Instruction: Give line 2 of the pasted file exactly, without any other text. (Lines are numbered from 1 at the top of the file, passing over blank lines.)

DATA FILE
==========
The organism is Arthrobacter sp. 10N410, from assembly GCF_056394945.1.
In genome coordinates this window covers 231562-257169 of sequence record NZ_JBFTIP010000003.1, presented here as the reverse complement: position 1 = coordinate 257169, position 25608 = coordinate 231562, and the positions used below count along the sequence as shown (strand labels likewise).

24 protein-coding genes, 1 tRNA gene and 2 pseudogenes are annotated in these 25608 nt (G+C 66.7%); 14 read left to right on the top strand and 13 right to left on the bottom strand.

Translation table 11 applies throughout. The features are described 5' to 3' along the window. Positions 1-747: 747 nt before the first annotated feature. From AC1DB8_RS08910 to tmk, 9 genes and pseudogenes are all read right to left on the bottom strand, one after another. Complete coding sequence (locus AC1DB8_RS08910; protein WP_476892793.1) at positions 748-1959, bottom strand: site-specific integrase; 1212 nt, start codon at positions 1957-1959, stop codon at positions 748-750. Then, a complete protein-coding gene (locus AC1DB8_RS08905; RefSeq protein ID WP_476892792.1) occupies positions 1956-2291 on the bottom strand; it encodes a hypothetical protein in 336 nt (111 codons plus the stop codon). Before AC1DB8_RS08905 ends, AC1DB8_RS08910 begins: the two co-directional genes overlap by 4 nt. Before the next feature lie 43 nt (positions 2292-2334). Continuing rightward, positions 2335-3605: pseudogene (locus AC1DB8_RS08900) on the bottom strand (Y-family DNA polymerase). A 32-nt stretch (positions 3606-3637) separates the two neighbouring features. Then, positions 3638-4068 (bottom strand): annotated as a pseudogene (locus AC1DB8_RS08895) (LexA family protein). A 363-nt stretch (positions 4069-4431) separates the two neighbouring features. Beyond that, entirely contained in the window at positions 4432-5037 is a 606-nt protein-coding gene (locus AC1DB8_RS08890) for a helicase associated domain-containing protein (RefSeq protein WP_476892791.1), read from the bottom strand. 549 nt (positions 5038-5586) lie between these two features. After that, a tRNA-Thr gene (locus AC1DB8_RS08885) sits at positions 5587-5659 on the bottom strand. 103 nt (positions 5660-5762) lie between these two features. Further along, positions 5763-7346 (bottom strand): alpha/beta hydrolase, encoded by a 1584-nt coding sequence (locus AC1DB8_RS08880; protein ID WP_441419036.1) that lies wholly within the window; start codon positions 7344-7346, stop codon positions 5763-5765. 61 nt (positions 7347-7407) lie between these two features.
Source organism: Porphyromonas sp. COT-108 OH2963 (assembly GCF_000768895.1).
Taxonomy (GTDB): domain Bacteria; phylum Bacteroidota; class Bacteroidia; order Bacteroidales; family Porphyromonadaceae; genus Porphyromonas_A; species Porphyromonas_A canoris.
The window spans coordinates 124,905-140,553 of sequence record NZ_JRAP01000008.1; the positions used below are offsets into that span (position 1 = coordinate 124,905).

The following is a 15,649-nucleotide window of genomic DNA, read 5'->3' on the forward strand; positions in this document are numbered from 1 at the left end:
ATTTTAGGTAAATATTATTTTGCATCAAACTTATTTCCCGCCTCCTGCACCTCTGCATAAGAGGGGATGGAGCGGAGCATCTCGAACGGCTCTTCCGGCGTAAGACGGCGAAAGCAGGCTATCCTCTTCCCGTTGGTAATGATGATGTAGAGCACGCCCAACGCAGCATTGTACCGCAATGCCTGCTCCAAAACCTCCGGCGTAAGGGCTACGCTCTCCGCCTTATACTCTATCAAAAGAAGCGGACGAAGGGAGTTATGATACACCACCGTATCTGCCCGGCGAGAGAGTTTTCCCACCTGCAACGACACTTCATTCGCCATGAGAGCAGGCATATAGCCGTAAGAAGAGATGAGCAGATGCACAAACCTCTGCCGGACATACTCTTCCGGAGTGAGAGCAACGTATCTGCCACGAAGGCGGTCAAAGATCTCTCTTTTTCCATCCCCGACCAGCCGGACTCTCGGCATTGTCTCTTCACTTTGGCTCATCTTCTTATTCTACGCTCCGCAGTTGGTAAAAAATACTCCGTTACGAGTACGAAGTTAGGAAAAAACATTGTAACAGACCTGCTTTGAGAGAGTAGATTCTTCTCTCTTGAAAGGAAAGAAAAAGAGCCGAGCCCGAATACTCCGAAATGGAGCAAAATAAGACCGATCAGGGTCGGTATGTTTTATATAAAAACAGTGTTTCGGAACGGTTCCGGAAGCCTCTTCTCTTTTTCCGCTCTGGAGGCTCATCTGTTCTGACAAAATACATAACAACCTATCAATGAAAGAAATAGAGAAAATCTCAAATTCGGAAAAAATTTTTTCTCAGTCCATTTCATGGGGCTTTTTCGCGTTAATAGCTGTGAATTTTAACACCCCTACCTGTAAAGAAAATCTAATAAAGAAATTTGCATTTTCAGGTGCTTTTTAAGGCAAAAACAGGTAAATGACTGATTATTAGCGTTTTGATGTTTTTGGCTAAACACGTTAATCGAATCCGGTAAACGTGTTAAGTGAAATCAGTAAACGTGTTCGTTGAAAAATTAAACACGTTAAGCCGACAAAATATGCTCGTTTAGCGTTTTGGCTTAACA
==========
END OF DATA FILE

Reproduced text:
In genome coordinates this window covers 231562-257169 of sequence record NZ_JBFTIP010000003.1, presented here as the reverse complement: position 1 = coordinate 257169, position 25608 = coordinate 231562, and the positions used below count along the sequence as shown (strand labels likewise).